China's industrial profits slump on COVID fallout, next year seen improving

Workers work at a construction site in Shanghai, China, October 13, 2022. REUTERS/Aly Song/File Photo
  • Jan-Nov industrial profits -3.6% yr/yr vs -3.0% in Jan-Oct
  • Surge in domestic COVID infections weighs on near-term outlook
  • Analysts expect pickup next year after restrictions removed

BEIJING, Dec 27 (Reuters) - Profits at China's industrial firms contracted further in the January-November period as strict COVID 19-related curbs disrupted factory activity and supply chains, but analysts foresaw brighter long-term economic prospects after a U-turn in COVID policy.

Industrial profits fell 3.6% in January-November from a year earlier to 7.7 trillion yuan ($1.11 trillion), according to data released by the National Bureau of Statistics (NBS) on Tuesday. That compares with a 3.0% drop for January-October. No standalone data was released for November.

Zhu Hong, a senior NBS statistician, highlighted a rebound in COVID outbreaks and lacklustre demand in November that curbed industrial production and placed increasing pressure on Chinese businesses, according to a statement from the bureau.

Analysts have noted a squeeze in profits both from anti-virus curbs in big manufacturing hubs such as Guangzhou and Zhengzhou, and from the persistent weight of a protracted property crisis and slowing exports.

But they expect a robust recovery could kick in next year as the economy reopens, although for the near term there was likely to be a further slump as the removal of restrictions brings a sharp rise in infections.

Last month, industrial output rose only 2.2% from a year earlier, missing expectations for a 3.6% gain in a Reuters poll and slowing significantly from the 5.0% growth seen in October.

Despite Beijing ditching some of the world's toughest anti-virus restrictions in early December, and on Monday announcing it would end quarantine requirements for inbound travellers from Jan. 8, the economy is still expected to struggle over the winter months as much of the population becomes infected and unable to work while recovering.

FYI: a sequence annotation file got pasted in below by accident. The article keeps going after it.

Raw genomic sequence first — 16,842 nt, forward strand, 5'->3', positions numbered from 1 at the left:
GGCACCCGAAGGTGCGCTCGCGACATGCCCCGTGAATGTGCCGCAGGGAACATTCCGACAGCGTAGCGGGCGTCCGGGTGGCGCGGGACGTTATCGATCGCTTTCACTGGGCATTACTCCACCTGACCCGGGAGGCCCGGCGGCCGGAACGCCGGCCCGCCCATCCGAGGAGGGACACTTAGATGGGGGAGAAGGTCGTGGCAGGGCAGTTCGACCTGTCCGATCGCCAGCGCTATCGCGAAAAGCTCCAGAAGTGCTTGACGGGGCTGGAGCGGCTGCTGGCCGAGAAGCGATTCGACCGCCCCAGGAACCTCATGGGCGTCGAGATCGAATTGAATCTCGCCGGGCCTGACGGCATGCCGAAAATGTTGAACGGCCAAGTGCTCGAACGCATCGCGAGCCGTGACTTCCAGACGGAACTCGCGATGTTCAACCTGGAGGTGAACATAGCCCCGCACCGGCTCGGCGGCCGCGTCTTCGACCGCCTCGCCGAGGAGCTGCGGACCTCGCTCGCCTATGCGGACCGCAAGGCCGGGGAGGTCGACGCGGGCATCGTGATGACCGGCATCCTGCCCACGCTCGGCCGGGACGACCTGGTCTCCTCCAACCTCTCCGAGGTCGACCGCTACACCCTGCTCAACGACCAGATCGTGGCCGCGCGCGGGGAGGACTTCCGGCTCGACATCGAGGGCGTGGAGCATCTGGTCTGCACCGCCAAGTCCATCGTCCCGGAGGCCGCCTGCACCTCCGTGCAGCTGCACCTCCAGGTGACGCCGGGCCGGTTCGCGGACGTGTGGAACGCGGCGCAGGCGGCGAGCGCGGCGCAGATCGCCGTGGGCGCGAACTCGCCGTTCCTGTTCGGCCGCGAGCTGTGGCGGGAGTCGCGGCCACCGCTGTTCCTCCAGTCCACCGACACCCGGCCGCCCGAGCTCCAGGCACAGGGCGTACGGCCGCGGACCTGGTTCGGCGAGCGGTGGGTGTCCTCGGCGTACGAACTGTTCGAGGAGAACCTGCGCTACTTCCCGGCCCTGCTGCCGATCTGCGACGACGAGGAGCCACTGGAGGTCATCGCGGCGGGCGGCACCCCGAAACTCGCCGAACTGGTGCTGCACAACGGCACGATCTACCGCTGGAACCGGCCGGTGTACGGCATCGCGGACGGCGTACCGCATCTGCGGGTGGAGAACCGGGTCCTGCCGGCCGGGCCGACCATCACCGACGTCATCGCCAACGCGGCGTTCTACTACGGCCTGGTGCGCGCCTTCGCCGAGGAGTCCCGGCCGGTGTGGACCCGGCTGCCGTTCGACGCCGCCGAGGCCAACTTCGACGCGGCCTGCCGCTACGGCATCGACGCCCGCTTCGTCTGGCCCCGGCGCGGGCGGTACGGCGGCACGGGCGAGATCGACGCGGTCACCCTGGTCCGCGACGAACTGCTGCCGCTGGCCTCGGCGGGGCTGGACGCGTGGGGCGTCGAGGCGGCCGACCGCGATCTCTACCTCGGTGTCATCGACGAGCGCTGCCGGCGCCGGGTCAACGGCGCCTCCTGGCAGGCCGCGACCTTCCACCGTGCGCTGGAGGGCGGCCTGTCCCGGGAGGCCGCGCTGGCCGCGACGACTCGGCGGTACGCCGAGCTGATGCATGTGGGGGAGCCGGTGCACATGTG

Industrial profits could fall further in December with many cities facing a surge in COVID infections, said Hao Zhou, chief economist at GTJAI.

He added that strong improvement is highly likely from next January, however, as economic activity returns to normal, and called for robust and targeted policies to help revive private-sector firms in the year ahead.

JP Morgan analysts said China's domestic reopening, which came earlier and faster than expected, would mean a shorter period of transitional pain in the first quarter of 2023, followed by an above-trend sustained recovery from the second quarter.

Earlier this month, they trimmed their forecast for China's year-on-year GDP growth rate for the current quarter, to 2.2% from 2.7%, but raised their full-year growth forecast for next year, to 4.3% from 4%.

For January-November, profits at private-sector firms shrank 7.9%, a slight improvement from the 8.1% fall in the first 10 months.

Profits fell for 21 of 41 major industrial sectors, with the ferrous metals smelting and pressing industry suffering the steepest decline, at 94.5%. That compares with a 92.7% fall for the first 10 months.

Profits for manufacturers were down 13.4% in the first 11 months, matching the fall in January-October.

Business confidence in China has fallen to its lowest level since January 2013, a survey showed last week, reflecting the impact of surging COVID cases on economic activity.

At this year's closed-door Central Economic Work Conference, top leaders and policymakers pledged to step up policy adjustments to support the slowing economy.

China's economic growth was just 3% in the first three quarters of this year and is expected to stay around that rate for the full year, one of its worst years in almost half a century.

Industrial profit data covers large firms with annual revenues above 20 million yuan from their main operations.

($1 = 6.9601 Chinese yuan renminbi)

Reporting by Ellen Zhang and Joe Cash; Editing by Edmund Klamann

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